Articles on Genetics

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What’s the best way to put the brakes on current research? Okrasyuk/Shutterstock.com

A case against a moratorium on germline gene editing

Scientists and ethicists have called for a five-year moratorium on editing human genes that will pass on to future generations. Yes, society needs to figure out how to proceed – but is this the best way?
The concept of a shared inheritable risk underlying mental illnesses could lead to a new paradigm shift in drug discovery, (Unsplash/Fernando Cferdo)

Having one mental health disorder increases your risks of getting another

Mental health is impacted by both genetic and environmental factors. But new research reveals that many mental health disorders may flow from early disturbances in fetal development.
New technology means accessing new information from ancient human remains, some which have been in collections for decades. Duckworth Laboratory

Ancient DNA is a powerful tool for studying the past – when archaeologists and geneticists work together

Ancient DNA allows scientists to learn directly from the remains of people from the past. As this new field takes off, researchers are figuring out how to ethically work with ancient samples and each other.
Of more than 500 species of sharks in the world’s oceans, scientists have only sequenced a handful of genomes – most recently, white sharks. Terry Goss/Wikimedia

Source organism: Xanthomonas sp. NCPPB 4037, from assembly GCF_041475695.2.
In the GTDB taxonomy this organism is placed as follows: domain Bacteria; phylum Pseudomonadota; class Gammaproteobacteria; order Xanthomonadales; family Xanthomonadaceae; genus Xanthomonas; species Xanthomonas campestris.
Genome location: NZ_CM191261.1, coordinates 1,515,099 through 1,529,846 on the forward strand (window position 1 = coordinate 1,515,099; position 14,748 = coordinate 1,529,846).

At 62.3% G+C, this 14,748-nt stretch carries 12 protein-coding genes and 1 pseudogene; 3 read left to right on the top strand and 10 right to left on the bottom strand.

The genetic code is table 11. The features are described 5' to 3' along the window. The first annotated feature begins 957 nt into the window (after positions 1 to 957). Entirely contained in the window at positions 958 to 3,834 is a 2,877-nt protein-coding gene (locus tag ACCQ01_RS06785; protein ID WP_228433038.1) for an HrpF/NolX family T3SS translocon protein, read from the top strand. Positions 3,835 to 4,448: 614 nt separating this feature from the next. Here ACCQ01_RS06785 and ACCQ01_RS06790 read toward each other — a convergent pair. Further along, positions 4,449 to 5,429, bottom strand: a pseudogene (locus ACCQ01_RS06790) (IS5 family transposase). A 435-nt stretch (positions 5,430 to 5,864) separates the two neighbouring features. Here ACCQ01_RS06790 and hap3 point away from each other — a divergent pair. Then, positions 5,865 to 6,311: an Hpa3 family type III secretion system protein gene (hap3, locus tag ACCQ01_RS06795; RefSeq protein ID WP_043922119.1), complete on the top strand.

Sequencing the white shark genome is cool, but for bigger insights we need libraries of genetic data

Why do scientists spend so much time and money mapping the DNA of species like white sharks? Single studies may offer insights, but the real payoff comes in comparing many species to each other.
Evidence shows that the growth of air pollutants – as well as rising temperatures, increased rain and flooding – connect breast cancer with climate change. (Shnutterstock)

As the oceans rise, so do your risks of breast cancer

Most cases of breast cancer are related to environmental causes. When we talk about climate change, we must not forget this part of the story.
Children grow up to look somewhat like their parents. Flickr/d26b73

Curious Kids: Why do people grow to certain sizes?

Every human carries an instruction booklet with a very special code, called DNA. Our eyes cannot read the code, but our bodies can. The code tells our body what to do and how to look.
Eighty years ago, Seabiscuit trounced Triple Crown winner War Admiral. AP Photo

Can Seabiscuit’s DNA explain his elite racing ability?

The US went crazy for Seabiscuit when he won his famous 1938 match race against War Admiral. Now researchers are investigating the thoroughbred's DNA to see what made him such an unlikely success.
People exposed to low levels of sunlight are more likely to have MS than those who live in warm climates. chuttersnap

What causes multiple sclerosis? What we know, don’t know and suspect

Young women are disproportionately affected by multiple sclerosis, a disease where the body attacks the brain, scrambling communication to the rest of the body. Here's what we know about the causes.

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